It was tiring being called a Gringo 10 times a day. Children curiously pointing at you like you’re a funny looking animal, people trying to charge us more than the price on the menu, simple things that were annoying just became a casual routine. But now thinking back, by the end of the trip they became really annoying again and we all would lose our temper regularly haha.
After speaking to the other participants of your ‘’trimily’’, I am highly suspicious. Paul described your time together as a honeymoon.
I’m going to kick his ass next time I see him. No we hooked up with Rob Thompson through Skatefurther (who I had the pleasure of meeting in April this year). He was originally planning the route with Adam C.
Why didn’t the original Rob & Adam trip happen?
Rob had a realization that he needed to settle down a bit after shattering the world record for longest journey by man power. And now he’s married and living in Japan!
What did you enjoy most about this epic first journey?
Waking up to the Andes was no doubt my favorite thing. No matter how much dew and frost was on your tent, or how little sleep you got because it was too cold, rising in the morning and waiting for the sun to peak out of the valley, or over the rugged mountain side and fill you with rays of joy for the new day has left me with the fondest of memories. So simple yet so good. Looking at the photo on the bottom of the Long Treks Demonseed deck reminds me of this specific feeling; the location where that photo was taken was a morning where Paul, Adam and I all waited in the brisk morning, staring at the mountainside like a countdown for the sun rise. When it came it was bliss.
What is Skatefurther?
Skate Further is a forum run by Nat Halliday and Laura Hatwell and others, that connects and publicizes long distance skaters.
Long distance gives you all your jollies?
Definition: Jollies: A lapstraked ship’s boat that is smaller than a cutter, typically hoisted at the stern of a ship.
Yes it gives me those!
Do you do any other types of skating?
I’ve always liked Freeride. I distance raced a bit with Paul at the Rogue Race and King of the Forest. My main thing that sets me apart is riding and playing small instruments. Mostly flat ground with a little G Bm7 C and D.
You play small instruments every time you skate?
I’d be a weirdo if I did. But I’m a wierdo anyways. Does pocket pool count as an instrument?
We have established that the only girls you like to kiss have moustaches and are called Paulina/Adamina!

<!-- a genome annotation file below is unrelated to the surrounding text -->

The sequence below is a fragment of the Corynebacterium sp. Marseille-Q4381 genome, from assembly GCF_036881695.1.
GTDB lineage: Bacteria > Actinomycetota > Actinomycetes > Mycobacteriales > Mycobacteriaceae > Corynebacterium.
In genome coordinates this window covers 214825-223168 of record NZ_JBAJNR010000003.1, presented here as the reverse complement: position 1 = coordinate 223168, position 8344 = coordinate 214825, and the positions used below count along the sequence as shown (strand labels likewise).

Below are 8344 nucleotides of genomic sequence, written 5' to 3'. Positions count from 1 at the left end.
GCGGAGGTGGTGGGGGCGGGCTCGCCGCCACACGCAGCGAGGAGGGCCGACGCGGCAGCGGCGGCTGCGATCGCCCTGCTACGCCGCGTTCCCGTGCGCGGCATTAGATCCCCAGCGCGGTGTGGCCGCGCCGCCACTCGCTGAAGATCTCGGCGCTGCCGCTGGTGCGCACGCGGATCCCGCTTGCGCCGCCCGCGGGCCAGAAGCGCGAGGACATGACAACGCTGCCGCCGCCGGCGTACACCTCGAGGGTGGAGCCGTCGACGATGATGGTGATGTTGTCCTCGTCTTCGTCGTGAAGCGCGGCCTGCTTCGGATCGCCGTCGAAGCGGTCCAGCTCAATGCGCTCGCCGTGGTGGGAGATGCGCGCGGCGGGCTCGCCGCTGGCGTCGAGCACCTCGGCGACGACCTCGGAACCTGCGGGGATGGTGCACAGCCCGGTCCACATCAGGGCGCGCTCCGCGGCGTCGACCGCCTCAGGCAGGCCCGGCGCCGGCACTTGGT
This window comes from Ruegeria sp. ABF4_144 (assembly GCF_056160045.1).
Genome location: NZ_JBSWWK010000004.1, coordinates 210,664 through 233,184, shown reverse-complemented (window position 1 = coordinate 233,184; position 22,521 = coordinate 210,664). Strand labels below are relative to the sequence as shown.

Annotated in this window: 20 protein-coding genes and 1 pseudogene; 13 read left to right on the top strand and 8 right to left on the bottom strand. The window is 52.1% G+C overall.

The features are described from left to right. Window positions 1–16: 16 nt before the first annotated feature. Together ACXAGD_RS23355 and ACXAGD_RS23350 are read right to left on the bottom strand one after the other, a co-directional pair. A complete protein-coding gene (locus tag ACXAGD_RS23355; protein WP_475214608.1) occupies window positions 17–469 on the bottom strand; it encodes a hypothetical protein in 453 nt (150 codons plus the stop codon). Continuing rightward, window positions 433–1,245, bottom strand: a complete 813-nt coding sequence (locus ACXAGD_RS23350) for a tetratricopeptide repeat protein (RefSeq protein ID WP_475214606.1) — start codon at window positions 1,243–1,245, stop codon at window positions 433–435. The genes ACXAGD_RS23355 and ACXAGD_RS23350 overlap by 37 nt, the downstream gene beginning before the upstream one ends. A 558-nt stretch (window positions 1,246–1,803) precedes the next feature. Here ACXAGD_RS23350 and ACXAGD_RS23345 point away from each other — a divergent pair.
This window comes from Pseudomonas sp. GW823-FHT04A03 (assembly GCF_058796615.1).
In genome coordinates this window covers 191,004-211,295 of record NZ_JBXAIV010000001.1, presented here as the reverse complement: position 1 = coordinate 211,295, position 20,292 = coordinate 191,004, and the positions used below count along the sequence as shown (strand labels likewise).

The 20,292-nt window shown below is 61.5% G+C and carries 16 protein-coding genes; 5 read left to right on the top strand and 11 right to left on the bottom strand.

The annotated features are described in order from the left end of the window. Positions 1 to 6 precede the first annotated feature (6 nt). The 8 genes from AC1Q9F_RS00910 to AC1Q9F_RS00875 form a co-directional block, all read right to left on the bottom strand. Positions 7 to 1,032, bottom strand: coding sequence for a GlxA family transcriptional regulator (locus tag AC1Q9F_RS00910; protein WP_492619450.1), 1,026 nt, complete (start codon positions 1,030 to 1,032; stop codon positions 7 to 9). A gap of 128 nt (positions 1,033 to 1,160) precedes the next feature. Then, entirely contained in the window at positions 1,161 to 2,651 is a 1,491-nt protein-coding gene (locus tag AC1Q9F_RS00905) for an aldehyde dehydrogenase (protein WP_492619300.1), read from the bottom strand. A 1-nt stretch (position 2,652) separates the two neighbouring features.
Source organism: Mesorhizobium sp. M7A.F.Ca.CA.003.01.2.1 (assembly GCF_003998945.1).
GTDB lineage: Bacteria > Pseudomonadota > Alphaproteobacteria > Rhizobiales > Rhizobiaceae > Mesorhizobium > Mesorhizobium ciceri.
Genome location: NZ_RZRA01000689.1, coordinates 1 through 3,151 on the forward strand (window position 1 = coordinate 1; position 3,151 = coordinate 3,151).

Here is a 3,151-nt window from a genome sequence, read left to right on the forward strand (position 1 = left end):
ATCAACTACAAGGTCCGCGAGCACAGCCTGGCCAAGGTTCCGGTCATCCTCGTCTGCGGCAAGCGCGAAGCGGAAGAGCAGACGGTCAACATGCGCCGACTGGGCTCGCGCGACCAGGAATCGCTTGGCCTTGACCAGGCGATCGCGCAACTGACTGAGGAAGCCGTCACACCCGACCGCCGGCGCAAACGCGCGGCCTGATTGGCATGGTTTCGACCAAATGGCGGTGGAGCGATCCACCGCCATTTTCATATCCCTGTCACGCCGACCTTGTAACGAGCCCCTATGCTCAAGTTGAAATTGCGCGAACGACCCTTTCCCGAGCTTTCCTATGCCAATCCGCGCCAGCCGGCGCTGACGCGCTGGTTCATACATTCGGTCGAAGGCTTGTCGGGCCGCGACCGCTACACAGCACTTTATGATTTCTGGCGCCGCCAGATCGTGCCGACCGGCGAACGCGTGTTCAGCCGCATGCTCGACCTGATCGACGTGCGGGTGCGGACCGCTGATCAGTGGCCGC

It seems so the way we wrestle with our shirts off.
What’s your role in the local community?
Selling them Skateboards! Haha but as I’ve decided that competitive riding is not my thing. So going to races and yelling encouraging things at people is the role I’ve taken on.
You’ve never competed?
Rogue Race 2009 (4th Place) King of the Forest 2008 (9th place) Sullivan Challenge (I was obliterated)
What do you ride?
Can you believe I had 9 set ups? And I left them all in Calgary when I moved to Vancouver! Right now Rayne Supreme, Orangatang Baluts! Think I have the same trucks on there I skated across Morocco (Paris) lol. I’ve got my eyes set on some Gunmetals and Calibers for the near future. What do you recommend?
Why did you move?
I moved because Calgary is at times the 2nd coldest city in the world, and my family all left me there to freeze. So I followed them out to BC, it was inevitable, had to happen.
Are any of those companies your sponsors?
Well, considering I work for Rayne full time they are pretty much my sponsor. Otang and I are still friends with benefits, but because I’m not pursuing big things right now in terms of professional riding, its not necessary that I have sponsors.
What are you pursuing right now?
Right now I’m saving up money to go to school, studying Spanish, playing latin music and folk music with a few musicians in town. I’m pursuing keeping my pet Water Dragon (Elvis) alive after he tried to drown himself the other night. Crazy Elvis.
How did you get involved with Rayne?
First selling their boards, then using one of their Dee-lites for Peru and Bolivia, after that I kinda had my foot in the door. They hooked us up for Morocco and I decided they were the board company worthy of my earnest promotion.
Is that all you are: an earnest promoter?
Now I’m a salesman yall! Haha, which is a very earnest way to promote.
When did you go across Bolivia?
2009 January, landed in Peru.
How did you Bolivia trip differ from Peru?
These two Countries share the Andes, and the history of the Inca. Peru has coastline, therefore you see more diversity in respects to lifestyles and coastal food. Peru has more of a thriving economy from what I know, both are very indigenous, but Bolivia is much less industrialized, maintaining their beautiful and natural lifestyle of chewing coca and living in the high planes (Alto Plano).